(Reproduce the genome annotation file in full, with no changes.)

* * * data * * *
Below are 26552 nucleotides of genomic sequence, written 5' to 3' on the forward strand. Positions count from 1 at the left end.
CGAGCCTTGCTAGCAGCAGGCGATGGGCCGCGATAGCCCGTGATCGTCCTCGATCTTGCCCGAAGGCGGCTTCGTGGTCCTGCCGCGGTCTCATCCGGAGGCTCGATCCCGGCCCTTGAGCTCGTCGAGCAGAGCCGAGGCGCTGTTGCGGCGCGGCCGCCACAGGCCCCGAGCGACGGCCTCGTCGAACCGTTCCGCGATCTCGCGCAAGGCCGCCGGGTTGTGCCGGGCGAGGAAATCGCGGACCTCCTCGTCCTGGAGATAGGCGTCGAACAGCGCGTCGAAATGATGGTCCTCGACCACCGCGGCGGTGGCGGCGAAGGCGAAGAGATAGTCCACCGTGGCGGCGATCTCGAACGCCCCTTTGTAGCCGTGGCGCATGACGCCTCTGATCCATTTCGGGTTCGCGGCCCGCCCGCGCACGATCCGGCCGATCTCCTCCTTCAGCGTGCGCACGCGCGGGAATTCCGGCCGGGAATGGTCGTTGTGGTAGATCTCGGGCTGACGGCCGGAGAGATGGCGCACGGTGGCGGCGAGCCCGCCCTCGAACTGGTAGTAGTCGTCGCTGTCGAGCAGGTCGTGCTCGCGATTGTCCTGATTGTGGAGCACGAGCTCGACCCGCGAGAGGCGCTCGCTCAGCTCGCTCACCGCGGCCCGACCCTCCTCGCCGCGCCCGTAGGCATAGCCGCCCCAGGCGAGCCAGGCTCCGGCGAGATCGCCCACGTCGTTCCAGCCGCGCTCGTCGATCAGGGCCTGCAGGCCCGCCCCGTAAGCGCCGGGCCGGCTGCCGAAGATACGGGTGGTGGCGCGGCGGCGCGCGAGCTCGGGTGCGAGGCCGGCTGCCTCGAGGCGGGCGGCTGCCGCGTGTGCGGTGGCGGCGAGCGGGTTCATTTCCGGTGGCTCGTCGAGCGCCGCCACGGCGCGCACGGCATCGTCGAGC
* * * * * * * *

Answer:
Below are 26552 nucleotides of genomic sequence, written 5' to 3' on the forward strand. Positions count from 1 at the left end.
CGAGCCTTGCTAGCAGCAGGCGATGGGCCGCGATAGCCCGTGATCGTCCTCGATCTTGCCCGAAGGCGGCTTCGTGGTCCTGCCGCGGTCTCATCCGGAGGCTCGATCCCGGCCCTTGAGCTCGTCGAGCAGAGCCGAGGCGCTGTTGCGGCGCGGCCGCCACAGGCCCCGAGCGACGGCCTCGTCGAACCGTTCCGCGATCTCGCGCAAGGCCGCCGGGTTGTGCCGGGCGAGGAAATCGCGGACCTCCTCGTCCTGGAGATAGGCGTCGAACAGCGCGTCGAAATGATGGTCCTCGACCACCGCGGCGGTGGCGGCGAAGGCGAAGAGATAGTCCACCGTGGCGGCGATCTCGAACGCCCCTTTGTAGCCGTGGCGCATGACGCCTCTGATCCATTTCGGGTTCGCGGCCCGCCCGCGCACGATCCGGCCGATCTCCTCCTTCAGCGTGCGCACGCGCGGGAATTCCGGCCGGGAATGGTCGTTGTGGTAGATCTCGGGCTGACGGCCGGAGAGATGGCGCACGGTGGCGGCGAGCCCGCCCTCGAACTGGTAGTAGTCGTCGCTGTCGAGCAGGTCGTGCTCGCGATTGTCCTGATTGTGGAGCACGAGCTCGACCCGCGAGAGGCGCTCGCTCAGCTCGCTCACCGCGGCCCGACCCTCCTCGCCGCGCCCGTAGGCATAGCCGCCCCAGGCGAGCCAGGCTCCGGCGAGATCGCCCACGTCGTTCCAGCCGCGCTCGTCGATCAGGGCCTGCAGGCCCGCCCCGTAAGCGCCGGGCCGGCTGCCGAAGATACGGGTGGTGGCGCGGCGGCGCGCGAGCTCGGGTGCGAGGCCGGCTGCCTCGAGGCGGGCGGCTGCCGCGTGTGCGGTGGCGGCGAGCGGGTTCATTTCCGGTGGCTCGTCGAGCGCCGCCACGGCGCGCACGGCATCGTCGAGC